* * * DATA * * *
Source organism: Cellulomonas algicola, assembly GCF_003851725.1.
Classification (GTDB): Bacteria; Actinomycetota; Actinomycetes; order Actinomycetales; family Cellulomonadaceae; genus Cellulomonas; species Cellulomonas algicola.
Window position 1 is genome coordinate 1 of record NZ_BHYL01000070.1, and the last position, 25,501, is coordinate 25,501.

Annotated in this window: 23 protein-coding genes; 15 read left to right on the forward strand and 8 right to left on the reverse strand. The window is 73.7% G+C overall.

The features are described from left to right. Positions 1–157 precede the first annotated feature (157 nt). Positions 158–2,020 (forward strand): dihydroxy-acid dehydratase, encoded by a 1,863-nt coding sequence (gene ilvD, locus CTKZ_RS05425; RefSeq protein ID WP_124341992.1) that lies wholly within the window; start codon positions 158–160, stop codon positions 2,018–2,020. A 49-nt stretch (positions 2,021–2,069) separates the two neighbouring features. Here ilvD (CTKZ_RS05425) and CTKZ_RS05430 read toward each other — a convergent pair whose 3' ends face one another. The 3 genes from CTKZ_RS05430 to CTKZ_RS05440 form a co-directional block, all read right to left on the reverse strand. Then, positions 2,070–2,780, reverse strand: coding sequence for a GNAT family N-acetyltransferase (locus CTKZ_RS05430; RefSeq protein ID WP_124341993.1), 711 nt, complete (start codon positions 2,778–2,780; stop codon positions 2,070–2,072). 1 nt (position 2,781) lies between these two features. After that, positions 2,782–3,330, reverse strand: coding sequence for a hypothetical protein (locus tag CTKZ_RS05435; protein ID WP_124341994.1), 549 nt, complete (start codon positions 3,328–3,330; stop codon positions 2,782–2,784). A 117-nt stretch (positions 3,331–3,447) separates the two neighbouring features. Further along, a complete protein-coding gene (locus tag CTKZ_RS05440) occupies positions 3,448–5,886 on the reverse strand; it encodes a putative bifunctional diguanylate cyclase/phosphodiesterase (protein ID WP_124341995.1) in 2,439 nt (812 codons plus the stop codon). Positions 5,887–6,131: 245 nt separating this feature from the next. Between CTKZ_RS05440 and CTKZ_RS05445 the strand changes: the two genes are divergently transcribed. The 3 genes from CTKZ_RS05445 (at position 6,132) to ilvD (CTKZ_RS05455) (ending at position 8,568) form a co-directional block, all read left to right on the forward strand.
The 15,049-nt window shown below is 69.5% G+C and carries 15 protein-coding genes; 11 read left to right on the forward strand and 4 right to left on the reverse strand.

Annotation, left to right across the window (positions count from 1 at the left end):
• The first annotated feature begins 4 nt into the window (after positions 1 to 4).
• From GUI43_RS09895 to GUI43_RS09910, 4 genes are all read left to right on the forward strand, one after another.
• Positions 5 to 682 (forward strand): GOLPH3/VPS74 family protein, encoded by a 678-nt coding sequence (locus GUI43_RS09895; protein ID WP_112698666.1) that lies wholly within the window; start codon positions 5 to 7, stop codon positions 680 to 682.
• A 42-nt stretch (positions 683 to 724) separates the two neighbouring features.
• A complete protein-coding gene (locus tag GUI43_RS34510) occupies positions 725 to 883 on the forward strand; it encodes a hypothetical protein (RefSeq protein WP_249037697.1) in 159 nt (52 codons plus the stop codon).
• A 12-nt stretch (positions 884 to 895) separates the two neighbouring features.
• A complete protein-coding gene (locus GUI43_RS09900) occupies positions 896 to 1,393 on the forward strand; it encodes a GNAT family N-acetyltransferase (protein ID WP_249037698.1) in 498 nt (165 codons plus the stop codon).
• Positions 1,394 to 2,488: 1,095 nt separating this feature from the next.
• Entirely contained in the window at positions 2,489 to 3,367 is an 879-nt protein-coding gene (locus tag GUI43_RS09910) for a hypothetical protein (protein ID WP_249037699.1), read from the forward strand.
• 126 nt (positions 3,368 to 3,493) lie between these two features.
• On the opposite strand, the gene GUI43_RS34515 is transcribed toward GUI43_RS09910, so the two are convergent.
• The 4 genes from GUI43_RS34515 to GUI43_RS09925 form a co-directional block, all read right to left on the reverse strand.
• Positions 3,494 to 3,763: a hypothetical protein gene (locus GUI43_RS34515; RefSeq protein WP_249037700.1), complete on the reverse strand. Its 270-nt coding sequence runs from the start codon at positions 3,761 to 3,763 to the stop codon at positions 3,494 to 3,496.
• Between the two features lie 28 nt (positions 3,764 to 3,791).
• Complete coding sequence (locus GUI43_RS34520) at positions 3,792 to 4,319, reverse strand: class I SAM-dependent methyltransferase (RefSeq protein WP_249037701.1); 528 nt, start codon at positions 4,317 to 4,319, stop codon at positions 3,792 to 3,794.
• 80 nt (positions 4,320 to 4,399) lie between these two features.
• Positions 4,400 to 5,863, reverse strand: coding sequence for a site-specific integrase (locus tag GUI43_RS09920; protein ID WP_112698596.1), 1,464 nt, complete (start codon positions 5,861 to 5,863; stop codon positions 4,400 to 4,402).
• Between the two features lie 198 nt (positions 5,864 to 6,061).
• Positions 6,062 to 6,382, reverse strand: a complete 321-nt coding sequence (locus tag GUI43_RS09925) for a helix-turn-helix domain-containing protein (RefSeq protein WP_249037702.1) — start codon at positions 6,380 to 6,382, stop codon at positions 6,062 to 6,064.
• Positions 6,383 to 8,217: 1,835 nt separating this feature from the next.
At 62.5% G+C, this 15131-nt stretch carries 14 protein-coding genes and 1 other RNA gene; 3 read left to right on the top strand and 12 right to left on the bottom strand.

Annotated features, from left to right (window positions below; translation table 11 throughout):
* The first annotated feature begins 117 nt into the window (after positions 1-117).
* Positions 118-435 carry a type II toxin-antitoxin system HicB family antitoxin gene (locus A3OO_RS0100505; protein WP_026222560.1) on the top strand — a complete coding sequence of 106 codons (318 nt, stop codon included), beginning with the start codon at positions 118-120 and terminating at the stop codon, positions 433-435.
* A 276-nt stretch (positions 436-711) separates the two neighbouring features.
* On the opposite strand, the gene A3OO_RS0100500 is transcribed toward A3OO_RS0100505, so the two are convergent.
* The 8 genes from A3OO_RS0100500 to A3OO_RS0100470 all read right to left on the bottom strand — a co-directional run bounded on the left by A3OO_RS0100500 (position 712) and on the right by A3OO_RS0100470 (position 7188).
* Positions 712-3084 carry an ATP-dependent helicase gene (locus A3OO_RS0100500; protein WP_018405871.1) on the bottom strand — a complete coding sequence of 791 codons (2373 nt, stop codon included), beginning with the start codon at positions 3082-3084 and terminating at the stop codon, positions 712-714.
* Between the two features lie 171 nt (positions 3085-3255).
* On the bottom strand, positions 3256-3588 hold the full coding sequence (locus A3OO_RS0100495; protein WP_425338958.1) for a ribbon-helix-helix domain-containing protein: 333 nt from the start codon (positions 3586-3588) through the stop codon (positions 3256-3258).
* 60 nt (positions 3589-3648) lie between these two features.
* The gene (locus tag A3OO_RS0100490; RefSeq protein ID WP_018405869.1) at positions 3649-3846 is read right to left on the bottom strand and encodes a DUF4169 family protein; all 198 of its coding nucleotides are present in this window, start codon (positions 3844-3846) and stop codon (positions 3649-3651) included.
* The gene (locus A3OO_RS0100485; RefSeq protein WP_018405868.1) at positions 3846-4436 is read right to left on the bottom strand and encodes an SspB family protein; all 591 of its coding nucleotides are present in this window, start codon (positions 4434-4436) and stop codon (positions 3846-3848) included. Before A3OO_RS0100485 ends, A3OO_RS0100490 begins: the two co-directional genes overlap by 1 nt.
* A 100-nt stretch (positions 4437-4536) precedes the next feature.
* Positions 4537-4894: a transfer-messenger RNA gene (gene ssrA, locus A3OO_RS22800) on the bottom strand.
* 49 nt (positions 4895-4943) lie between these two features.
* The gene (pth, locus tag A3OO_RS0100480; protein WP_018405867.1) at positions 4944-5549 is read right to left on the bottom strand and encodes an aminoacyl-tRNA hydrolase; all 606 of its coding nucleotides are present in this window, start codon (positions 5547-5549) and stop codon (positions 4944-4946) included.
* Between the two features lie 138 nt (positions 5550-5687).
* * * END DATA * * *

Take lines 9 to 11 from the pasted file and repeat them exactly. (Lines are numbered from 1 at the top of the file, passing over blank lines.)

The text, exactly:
• From GUI43_RS09895 to GUI43_RS09910, 4 genes are all read left to right on the forward strand, one after another.
• Positions 5 to 682 (forward strand): GOLPH3/VPS74 family protein, encoded by a 678-nt coding sequence (locus GUI43_RS09895; protein ID WP_112698666.1) that lies wholly within the window; start codon positions 5 to 7, stop codon positions 680 to 682.
• A 42-nt stretch (positions 683 to 724) separates the two neighbouring features.